Michael Joiner

Unlike its marginal status in the United States, homeopathy figures prominently into the consumer healthcare market in France, where it functions simultaneously as a contestation of and complement to biomedicine.  At the center of this strategic ambiguity are the globules of homeopathic medicines, which are made to embody this ambiguity via the ideological, epistemic, and technological conditions of their material and symbolic production.  My research explores these conditions in order to answer the following question:  How are homeopathic remedies made to function as both a contestation of and complement to biomedical therapies?  Despite its increasing market presence in France and elsewhere, including the United States, homeopathy has largely failed to garner the attention of scholars of anthropology and the social studies of science.  My research fills this gap in our knowledge and sheds light on the epistemic, ideological, and technological dimensions of an "alternative" treatment regime.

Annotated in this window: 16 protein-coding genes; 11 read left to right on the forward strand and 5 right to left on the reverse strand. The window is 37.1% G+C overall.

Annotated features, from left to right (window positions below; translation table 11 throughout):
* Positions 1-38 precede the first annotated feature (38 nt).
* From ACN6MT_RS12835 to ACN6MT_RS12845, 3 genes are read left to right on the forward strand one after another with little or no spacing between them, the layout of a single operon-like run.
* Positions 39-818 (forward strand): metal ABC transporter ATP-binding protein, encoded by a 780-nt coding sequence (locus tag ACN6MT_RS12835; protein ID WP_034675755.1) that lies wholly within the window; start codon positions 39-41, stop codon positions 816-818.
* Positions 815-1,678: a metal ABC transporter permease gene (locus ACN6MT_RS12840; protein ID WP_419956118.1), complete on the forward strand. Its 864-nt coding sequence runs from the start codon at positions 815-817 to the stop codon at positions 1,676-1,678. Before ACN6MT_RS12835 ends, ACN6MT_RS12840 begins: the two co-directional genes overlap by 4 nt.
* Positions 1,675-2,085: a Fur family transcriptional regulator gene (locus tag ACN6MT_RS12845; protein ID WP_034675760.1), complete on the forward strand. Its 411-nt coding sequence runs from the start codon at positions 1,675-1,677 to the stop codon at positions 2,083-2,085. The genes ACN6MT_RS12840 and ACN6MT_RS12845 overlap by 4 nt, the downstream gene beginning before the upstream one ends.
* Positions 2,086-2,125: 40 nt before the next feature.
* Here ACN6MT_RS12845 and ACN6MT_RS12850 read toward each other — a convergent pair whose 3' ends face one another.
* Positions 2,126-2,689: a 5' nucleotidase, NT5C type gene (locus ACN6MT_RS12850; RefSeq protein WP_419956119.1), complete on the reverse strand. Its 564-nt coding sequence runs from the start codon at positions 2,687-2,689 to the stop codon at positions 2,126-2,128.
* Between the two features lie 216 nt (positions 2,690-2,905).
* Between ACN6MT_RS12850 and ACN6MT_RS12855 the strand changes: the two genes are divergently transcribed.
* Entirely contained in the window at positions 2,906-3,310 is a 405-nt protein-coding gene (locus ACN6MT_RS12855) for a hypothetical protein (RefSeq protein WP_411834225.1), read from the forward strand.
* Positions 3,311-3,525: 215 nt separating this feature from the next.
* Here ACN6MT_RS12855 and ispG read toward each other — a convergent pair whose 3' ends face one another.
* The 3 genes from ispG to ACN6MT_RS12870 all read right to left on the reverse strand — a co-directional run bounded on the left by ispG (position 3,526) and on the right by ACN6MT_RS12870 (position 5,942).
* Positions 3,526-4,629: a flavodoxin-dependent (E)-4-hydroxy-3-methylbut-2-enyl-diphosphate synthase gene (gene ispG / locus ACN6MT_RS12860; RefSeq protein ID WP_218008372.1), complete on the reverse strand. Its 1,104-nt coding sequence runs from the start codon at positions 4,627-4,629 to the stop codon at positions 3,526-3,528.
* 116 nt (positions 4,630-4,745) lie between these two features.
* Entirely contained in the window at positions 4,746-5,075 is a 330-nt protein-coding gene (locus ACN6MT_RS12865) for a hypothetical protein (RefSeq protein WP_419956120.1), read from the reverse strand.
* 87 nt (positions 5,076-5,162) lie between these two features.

The production of a homeopathic remedy entails continual material and symbolic transformation through the application of various technologies (e.g., social, material, literary) and forms of expertise (e.g., scientific, marketing, regulatory).  How this production process is shaped by evidence-based research, technologies and expertise, values and ideologies, national and international regulation, and a host of uncertainties is at the core of this inquiry.  My work engages domains of knowledge related to the social studies of science, the anthropology of medicine and pharmaceuticals, and the anthropology and sociology of business in order to produce an integrative analytic approach.

My research provides data that will furnish the social sciences with a much-needed tool to expand its traditional domains to include sites whose technologies, materials and methods both mirror and diverge from those of biomedicine and rethink a category of healthcare whose identity and activities situate it both inside and outside the traditional domains of medical anthropology.